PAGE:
History: Our Friend
Dear Unknown Friends:
Here is the conclusion of Eli Siegel’s 1949 lecture Poetry and History—a lecture that is itself historic. In these TROs which serialize Poetry and History, I have commented on Mr. Siegel’s might as historian—might that was the same as warmth: how his scholarship was unsurpassed; how history, as he presented it in his lectures, essays, poems, was always living, had to do with your feelings now.
In the present lecture he is showing that there is a structure in history that is like the structure of a poem—in keeping with this principle of Aesthetic Realism: "The world, art, and self explain each other: each is the aesthetic oneness of opposites." He has quoted Macaulay, a history of Russia, Milton’s Paradise Lost, poems of China and Japan, Wordsworth and Keats, and the American historian Samuel Eliot on the Algonquins. And he has shown history to be a constant oneness of such opposites as the known and unknown, wildness and causality, the individual and the general, point and expansiveness. All the while, there are past and present: he speaks here about these tremendous opposites, the oneness of which can be hard to understand but is always in our lives.
Mr. Siegel said in this lecture, "No person can understand himself who is not interested in history." We need to see ourselves as related to the past—and not in any vague way: to the facts, happenings, feelings which people real as ourselves had about love, food, money, religion, land, relatives, fun, and their own past. Aesthetic Realism explains that the most hurtful thing in self is to see ourselves as not related to other things and people. The more civilized we are, and intelligent, the more we see ourselves as related to, and the more deeply we see our relation. Central to contempt for people and reality is the feeling that we’re not related to them. Mr. Siegel defined contempt as "the addition to self through the lessening of something else"; and he showed that all the cruelty and mental difficulty in history come from the having of contempt. In order to enslave a person, or bomb him, or exploit him economically, or feel it’s okay for him to be poor while you’re financially comfortable, you have to see yourself as not like him.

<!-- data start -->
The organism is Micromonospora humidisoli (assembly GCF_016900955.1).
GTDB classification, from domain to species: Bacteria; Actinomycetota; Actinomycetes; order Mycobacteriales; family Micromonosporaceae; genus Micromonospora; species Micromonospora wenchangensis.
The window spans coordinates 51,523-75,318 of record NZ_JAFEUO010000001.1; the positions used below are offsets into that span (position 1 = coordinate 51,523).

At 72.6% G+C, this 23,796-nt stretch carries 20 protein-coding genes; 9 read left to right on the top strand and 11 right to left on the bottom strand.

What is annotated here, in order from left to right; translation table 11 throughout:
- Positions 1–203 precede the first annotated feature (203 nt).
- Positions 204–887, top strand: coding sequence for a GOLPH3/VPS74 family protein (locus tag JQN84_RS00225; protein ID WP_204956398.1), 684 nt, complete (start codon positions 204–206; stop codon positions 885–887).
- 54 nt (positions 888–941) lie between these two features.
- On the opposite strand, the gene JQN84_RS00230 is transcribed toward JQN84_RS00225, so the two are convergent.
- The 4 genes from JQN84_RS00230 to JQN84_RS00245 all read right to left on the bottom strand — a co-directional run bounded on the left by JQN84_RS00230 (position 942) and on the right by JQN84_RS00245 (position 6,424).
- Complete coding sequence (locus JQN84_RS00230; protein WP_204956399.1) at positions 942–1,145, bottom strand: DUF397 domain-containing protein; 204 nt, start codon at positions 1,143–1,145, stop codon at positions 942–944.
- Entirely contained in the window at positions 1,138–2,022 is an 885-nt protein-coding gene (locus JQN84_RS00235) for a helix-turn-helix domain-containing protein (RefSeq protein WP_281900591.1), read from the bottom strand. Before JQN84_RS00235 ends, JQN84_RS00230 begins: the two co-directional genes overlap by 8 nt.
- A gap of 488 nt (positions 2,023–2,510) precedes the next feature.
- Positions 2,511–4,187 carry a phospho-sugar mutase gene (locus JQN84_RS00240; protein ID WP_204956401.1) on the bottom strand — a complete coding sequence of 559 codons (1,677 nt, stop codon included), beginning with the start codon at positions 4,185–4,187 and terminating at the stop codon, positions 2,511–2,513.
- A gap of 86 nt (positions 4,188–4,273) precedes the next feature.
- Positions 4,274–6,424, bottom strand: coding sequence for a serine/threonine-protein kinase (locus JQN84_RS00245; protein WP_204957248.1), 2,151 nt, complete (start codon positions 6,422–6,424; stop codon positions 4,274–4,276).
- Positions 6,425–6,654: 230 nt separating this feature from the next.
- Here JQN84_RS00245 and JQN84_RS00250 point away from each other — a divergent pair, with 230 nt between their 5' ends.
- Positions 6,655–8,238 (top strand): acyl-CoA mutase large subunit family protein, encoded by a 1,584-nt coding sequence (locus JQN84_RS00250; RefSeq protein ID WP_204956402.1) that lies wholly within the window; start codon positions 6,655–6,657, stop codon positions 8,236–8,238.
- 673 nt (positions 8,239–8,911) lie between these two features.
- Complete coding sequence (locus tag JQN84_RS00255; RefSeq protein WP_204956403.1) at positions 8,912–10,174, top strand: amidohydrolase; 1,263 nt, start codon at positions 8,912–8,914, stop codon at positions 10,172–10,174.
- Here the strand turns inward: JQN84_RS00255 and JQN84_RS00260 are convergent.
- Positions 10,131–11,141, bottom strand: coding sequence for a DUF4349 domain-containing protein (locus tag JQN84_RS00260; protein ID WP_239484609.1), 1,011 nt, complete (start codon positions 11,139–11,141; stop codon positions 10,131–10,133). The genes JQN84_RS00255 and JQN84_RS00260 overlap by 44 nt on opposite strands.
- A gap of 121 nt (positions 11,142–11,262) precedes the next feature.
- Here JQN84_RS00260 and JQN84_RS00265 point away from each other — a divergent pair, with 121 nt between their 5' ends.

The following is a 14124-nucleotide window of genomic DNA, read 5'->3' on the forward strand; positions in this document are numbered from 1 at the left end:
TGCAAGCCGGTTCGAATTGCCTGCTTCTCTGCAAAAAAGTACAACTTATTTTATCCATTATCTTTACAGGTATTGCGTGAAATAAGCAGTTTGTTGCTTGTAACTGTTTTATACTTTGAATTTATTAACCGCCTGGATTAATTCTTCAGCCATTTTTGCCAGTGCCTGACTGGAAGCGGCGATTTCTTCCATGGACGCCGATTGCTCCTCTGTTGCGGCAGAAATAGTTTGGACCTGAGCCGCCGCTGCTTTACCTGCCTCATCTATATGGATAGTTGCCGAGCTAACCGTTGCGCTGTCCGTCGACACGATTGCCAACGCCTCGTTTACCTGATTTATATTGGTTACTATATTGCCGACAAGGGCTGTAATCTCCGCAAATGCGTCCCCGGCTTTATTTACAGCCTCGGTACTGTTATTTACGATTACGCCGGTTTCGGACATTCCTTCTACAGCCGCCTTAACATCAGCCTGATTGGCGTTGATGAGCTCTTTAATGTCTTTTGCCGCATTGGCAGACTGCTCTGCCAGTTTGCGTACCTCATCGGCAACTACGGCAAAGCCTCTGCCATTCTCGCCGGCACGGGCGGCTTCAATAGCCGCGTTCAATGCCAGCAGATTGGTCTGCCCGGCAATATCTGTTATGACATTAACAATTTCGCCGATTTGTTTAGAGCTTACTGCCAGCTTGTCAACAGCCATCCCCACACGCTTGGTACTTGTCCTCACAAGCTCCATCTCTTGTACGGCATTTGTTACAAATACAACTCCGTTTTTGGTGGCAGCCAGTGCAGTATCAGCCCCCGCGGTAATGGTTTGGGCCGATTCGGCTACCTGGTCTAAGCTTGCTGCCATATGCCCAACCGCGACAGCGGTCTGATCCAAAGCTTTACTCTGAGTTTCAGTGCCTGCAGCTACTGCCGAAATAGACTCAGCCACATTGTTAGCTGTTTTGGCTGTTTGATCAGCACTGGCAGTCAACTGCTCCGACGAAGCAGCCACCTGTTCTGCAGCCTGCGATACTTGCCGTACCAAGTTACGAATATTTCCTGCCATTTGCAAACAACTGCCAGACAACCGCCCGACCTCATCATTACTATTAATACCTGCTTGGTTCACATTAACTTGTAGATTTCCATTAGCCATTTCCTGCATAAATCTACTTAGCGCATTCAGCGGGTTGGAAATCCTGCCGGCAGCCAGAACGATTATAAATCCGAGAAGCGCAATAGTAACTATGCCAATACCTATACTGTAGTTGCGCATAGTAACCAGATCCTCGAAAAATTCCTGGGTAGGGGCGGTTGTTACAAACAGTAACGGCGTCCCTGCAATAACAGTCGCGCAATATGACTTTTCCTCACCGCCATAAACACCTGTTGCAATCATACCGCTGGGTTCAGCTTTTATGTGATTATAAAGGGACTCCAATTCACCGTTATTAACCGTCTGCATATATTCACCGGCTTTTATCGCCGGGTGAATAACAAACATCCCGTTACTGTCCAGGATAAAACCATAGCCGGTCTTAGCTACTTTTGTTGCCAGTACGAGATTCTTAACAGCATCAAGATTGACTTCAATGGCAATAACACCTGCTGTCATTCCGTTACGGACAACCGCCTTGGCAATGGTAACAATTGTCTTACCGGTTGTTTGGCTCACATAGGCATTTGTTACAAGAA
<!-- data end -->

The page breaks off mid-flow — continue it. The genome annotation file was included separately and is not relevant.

The purpose of our lives, Mr. Siegel showed too, is to like the world—to see ourselves as related to it. And that includes the past. At age 21, he began his essay "The Middle Ages, Say," with these words, firm and kind:
There were people who lived in the Middle Ages and, who, so, suffered and enjoyed; the one difference between us and them is that their pains and pleasures are over and ours are not. These people are our fellowmen over the years. [Modern Quarterly, December 1923]
"What Now Coheres?"
I cannot conclude this serialization of Poetry and History without quoting what I consider as great a poem about history as any that exists. It is Eli Siegel’s sonnet "What Now Coheres—Of 1861-1865?" He wrote it in 1959; and it is in his book of poems Hail, American Development (Definition Press, 1968). Through the way he sees and brings together, in that strict 14-line form, the manyness and unbearableness and ordinariness of the Civil War, tremendous music comes to be:
We’re closer to the year, a hundred years
Ago, when war began, our Civil War.
As time goes on (or seems) our thoughts are more
Than ever, ever given to those fears,
Those rallyings, those yells, those skies. Appears
Again, the death at less than twenty-four
Of yelling Richard Tingley; with a store
Of other deaths. We ask: What now coheres—
Of all the gone, May 3rd, at Chancellorsville?
Atlanta’s speeches, Hood’s advance, retreat?